Taking the PFP practice of most CPA firms to the next level should be easily accomplished for any firm with a good client base, a good leader who is a good communicator and a business plan incorporating some of the best practices utilized by many of the nation's top financial advisors. But you would be amazed at how many CPA firms cannot take the next step.

To the surprise of many financial services executives, however, the CPA community at large has been slow to adopt wealth management. And for those who did, my experience and travels tell me that the average production or revenue for CPA financial planners is far below the average for full-time advisors who are not also running a CPA practice. That said, there is substantial room for improvement for both the fledgling and the successful CPA PFP practices.

To start the process of taking it to the next level, first define your vision of the next level. As most good CPAs would counsel business clients to be as specific as possible in business plans, I find it amusing that most CPAs don't even have a business plan for the PFP division.

Many speak in generic and often unreasonable visions regarding exactly how the PFP division shall become as or more successful than any other department or service at the firm. A clearly articulated business plan can be a big help. The plan should cover all of the key components.

? Who are your clients?

? What specific services will you provide i.e., investment advisory, financial planning, insurance advice, estate planning, business succession and exit planning?

? Who will deliver these services?

? What is the marketing and communication plan?



While I believe that adding PFP to an accounting firm is a superior model than the traditional services-only firm, it is no field of dreams. Many CPAs learned the tough way that it takes a lot more than simply getting licensed and thinking that clients would beat a path to your door and replace their incumbents to utilize your new division.

When thinking through your ideal clients for the PFP practice, it is necessary to have a good handle on exactly who your accounting and tax clients are. I mean knowing them from the demographic criteria that you determine as desirable in PFP clients. These criteria are both quantitative and qualitative.

The quantitative criteria can be issues like income, net worth, investable assets, business value or any other criteria that you believe is important to your firm.

The qualitative factors deserve equal or greater attention. Qualitative criteria include issues like the client's attitude toward your services. Is your client one who questions every bill and takes their time to pay? Does your client provide referrals and talk you up as a valuable member of their team? Do you enjoy the time that you spend with this client or is sitting with this particular client the hardest part of your day? What does your staff think of this client?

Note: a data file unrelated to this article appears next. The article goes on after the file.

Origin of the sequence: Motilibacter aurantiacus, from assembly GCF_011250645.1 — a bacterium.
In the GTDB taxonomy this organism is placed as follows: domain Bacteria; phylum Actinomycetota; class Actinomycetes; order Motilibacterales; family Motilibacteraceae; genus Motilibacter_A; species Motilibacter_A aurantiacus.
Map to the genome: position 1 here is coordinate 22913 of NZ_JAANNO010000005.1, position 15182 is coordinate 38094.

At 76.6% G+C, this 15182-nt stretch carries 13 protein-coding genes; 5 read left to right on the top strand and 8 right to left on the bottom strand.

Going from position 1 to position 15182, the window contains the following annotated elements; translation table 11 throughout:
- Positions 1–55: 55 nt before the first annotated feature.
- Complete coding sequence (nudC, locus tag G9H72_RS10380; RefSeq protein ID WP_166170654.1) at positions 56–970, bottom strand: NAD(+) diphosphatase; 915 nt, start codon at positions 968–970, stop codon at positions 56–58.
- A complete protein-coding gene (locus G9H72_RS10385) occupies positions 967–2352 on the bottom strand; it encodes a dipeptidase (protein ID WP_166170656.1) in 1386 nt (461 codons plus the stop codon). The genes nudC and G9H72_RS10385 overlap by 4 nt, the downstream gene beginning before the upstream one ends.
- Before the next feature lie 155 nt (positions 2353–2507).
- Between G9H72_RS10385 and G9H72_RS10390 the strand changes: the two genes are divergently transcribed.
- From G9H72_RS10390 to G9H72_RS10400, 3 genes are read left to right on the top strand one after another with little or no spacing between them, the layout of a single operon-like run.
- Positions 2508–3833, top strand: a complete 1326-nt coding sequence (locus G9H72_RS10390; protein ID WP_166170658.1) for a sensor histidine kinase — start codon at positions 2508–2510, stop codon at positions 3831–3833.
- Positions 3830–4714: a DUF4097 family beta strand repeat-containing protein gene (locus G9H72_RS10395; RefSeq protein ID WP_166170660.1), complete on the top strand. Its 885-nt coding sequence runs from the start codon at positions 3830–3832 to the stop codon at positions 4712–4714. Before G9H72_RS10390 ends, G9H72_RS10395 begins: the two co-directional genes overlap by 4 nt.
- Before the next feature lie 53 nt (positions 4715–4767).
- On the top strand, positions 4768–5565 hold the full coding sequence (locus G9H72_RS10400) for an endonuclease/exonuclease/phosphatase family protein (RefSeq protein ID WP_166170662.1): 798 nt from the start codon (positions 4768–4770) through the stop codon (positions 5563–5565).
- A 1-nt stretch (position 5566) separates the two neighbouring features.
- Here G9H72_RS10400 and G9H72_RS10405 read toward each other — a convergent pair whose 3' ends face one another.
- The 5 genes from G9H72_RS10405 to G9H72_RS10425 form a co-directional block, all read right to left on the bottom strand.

PFP leadership now needs to be clear about exactly what services they provide for clients. Will you actually prepare comprehensive financial plans, put your advice in writing and charge for the time that you spend on the plan as you would any other firm service? I am surprised at how many firms I meet that do not offer comprehensive planning. Many CPA PFP practitioners act like brokers or agents and simply give lip service or incidental advice on the clients' entire financial picture while chasing assets or insurance sales.



My sniffer tells me that there may be several problems with not addressing your client's entire financial situation for a fee. First is that as the CPA PFP, you have not differentiated yourself from the pack of sales-based types of advisors. The second is suspicion. When is the last time that your CPA firm did anything for a client for free? I find that clients are a bit suspicious when you tell them that this extremely valuable and time-consuming planning process will cost them nothing, and that you'll make your money through other means whether it's fees or commissions. This is out of character, and unlike anything they've previously heard or seen from you. The third problem with not doing comprehensive financial plans may be liability. If your client thinks that you are their financial planner, then they may reasonably expect that you are delivering comprehensive plans and looking into all the matters covered while testing for the Certified Financial Planner for Personal Financial Specialist exams. Charging a separate fee for the financial planning engagement gives you the opportunity to document the PFP engagement with an engagement letter; a best practice in place for many very successful PFP firms.

Will you offer asset management services, insurance services and get properly licensed to offer securities through a broker-dealer? I find that many firms have paid little to no attention on this. It seems as if firms bring their own bias as to how clients should pay for financial services, whether it be fee-only, fees and commissions or commission only. This decision has often been made without the needed context of the firm's client demographics and the support available through third parties.